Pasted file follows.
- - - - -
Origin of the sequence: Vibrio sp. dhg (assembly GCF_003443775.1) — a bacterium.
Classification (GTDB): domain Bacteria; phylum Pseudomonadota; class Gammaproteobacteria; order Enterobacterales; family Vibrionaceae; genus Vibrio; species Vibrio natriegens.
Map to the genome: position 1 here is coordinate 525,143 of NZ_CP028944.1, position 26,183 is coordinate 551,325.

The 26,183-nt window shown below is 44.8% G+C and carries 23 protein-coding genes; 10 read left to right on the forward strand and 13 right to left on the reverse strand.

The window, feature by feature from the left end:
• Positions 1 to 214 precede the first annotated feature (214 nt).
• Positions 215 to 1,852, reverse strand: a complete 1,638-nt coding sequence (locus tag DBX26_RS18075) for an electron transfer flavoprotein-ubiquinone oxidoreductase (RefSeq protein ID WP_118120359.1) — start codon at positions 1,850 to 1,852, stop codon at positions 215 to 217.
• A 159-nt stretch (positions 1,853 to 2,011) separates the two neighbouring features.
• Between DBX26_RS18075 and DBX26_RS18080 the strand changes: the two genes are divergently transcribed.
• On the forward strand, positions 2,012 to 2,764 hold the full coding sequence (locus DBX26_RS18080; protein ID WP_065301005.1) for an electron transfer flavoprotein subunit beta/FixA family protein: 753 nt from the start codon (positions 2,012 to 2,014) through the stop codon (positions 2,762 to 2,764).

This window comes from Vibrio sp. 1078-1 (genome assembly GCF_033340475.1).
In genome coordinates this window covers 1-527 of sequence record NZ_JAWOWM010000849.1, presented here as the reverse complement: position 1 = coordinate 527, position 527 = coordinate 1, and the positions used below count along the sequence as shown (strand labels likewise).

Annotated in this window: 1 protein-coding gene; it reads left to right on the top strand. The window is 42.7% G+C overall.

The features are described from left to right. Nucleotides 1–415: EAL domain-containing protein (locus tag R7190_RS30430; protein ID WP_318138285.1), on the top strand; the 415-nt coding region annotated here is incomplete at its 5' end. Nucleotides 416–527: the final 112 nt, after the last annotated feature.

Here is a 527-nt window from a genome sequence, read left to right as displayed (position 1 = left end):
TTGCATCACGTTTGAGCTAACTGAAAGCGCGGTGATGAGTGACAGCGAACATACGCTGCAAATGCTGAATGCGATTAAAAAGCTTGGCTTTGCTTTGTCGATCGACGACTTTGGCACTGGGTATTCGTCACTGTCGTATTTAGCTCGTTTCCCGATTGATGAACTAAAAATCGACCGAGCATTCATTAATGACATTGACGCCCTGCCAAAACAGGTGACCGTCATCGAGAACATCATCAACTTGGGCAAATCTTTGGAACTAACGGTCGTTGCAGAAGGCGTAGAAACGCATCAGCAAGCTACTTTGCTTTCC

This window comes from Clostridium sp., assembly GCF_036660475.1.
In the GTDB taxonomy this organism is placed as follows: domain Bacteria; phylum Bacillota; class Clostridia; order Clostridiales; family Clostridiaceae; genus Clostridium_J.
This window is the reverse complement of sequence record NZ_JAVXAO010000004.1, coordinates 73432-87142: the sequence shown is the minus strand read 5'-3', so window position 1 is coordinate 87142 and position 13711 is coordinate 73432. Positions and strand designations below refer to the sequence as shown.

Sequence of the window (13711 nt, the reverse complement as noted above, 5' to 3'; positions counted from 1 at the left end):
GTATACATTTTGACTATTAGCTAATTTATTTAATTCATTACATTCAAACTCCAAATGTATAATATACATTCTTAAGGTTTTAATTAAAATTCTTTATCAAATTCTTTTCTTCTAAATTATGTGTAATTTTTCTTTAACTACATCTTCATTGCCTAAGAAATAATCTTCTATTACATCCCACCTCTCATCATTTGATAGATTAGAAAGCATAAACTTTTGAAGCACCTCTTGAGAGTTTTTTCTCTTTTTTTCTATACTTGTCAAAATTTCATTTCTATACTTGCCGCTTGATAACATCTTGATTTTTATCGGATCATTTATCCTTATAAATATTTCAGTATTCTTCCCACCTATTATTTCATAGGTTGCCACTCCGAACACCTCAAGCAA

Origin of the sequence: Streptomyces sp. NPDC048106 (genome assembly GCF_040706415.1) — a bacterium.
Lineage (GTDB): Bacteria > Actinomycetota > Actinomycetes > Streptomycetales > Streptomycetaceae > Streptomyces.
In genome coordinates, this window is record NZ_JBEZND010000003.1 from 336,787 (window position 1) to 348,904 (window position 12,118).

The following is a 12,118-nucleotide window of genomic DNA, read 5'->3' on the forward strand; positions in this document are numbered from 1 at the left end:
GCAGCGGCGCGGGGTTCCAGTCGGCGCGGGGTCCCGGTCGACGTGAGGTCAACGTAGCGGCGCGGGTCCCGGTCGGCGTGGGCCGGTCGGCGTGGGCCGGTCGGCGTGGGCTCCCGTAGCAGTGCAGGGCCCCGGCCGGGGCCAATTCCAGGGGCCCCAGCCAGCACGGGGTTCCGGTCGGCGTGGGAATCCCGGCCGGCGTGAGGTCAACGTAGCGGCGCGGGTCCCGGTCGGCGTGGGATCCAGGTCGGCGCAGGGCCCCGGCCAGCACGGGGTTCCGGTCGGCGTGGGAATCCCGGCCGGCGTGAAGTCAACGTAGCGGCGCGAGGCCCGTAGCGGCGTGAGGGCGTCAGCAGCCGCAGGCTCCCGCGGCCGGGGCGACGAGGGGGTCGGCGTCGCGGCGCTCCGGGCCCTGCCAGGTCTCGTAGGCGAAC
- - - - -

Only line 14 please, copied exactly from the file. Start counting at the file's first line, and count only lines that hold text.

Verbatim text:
The features are described from left to right. Nucleotides 1–415: EAL domain-containing protein (locus tag R7190_RS30430; protein ID WP_318138285.1), on the top strand; the 415-nt coding region annotated here is incomplete at its 5' end. Nucleotides 416–527: the final 112 nt, after the last annotated feature.